State Rep. Noel Torpey, R-Independence, has pushed through the Missouri General Assembly a bill to address blight in Kansas City.

State Rep. Noel Torpey, R-Independence, has pushed through the Missouri General Assembly a bill to address blight in Kansas City.


“There are so many blighted properties, and so many drug homes. ... It’s just not safe for kids,” Torpey said Wednesday.


The problem is that the city has thousands of abandoned properties. Even when they are tax-forfeited and go up for auction on the county courthouse steps, often there are no bidders. It costs the city $1 million a year just to mow them.


The land bank – a five-person board with city and county representatives – can bid on those properties (as can anyone else).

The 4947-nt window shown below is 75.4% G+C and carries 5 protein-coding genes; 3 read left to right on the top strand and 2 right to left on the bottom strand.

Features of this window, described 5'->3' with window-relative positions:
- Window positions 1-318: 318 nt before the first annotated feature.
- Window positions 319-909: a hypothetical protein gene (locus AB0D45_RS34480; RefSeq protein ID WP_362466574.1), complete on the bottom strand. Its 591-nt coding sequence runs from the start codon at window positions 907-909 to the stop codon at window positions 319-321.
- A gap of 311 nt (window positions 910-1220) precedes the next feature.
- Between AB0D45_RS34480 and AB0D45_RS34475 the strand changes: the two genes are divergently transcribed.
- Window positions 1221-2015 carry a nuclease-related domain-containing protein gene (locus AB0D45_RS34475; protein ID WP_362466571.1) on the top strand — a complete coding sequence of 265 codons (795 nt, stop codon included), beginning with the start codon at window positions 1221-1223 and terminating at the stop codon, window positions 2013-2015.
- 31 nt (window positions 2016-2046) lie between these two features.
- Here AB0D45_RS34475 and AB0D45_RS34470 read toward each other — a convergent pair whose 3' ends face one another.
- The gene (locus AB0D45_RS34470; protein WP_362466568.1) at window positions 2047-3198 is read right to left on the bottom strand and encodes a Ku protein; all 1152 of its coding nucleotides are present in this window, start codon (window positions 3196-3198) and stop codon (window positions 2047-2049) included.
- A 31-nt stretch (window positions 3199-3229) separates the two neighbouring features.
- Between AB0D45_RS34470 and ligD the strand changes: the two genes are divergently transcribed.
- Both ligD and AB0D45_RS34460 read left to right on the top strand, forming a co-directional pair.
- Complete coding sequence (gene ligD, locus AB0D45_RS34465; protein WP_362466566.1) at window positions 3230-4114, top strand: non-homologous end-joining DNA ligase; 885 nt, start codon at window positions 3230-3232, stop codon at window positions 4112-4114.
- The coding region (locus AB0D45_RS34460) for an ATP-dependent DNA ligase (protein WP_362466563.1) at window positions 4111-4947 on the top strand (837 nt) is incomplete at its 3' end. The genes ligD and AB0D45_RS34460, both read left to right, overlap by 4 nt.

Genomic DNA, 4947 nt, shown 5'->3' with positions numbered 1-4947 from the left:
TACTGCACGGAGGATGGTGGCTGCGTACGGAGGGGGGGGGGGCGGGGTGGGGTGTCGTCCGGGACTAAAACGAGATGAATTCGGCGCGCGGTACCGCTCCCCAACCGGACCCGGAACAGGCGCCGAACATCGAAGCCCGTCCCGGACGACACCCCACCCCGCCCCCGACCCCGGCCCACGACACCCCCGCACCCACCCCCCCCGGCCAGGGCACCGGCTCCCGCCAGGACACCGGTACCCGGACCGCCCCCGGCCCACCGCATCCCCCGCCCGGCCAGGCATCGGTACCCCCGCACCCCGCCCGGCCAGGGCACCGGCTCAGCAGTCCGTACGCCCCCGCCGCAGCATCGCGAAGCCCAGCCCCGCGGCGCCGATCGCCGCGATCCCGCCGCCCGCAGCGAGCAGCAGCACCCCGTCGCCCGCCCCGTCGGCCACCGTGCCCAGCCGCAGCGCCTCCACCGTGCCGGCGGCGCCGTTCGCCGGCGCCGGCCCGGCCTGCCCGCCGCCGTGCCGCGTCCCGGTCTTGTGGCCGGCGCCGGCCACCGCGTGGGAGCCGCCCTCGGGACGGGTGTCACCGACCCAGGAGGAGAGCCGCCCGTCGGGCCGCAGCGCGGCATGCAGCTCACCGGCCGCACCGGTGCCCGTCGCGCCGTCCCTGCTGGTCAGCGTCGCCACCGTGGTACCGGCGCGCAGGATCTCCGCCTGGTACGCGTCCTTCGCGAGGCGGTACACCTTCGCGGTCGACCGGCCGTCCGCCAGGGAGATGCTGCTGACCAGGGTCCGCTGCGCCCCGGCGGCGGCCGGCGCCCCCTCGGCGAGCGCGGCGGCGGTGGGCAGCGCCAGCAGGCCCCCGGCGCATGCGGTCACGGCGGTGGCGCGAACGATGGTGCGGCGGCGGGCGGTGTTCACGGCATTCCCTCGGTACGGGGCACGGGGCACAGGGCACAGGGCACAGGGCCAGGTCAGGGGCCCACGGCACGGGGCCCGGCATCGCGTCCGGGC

Once in the land bank’s hands, dilapidated homes can be renovated or, if need be, bulldozed to create a ready-to-go lot or even a pocket park. Or maybe two small parcels can be combined into something more attactive to a buyer. He said other cities around the country have had success with this approach.


“The goal is to put it back into private hands and put it back on the tax rolls,” he said, adding that such improvements will help neighborhoods and raise property values.


Torpey thanked state Sen. Victor Callahan, D-Independence, for getting the bill through in the Senate. Gov. Jay Nixon is considered likely to sign it.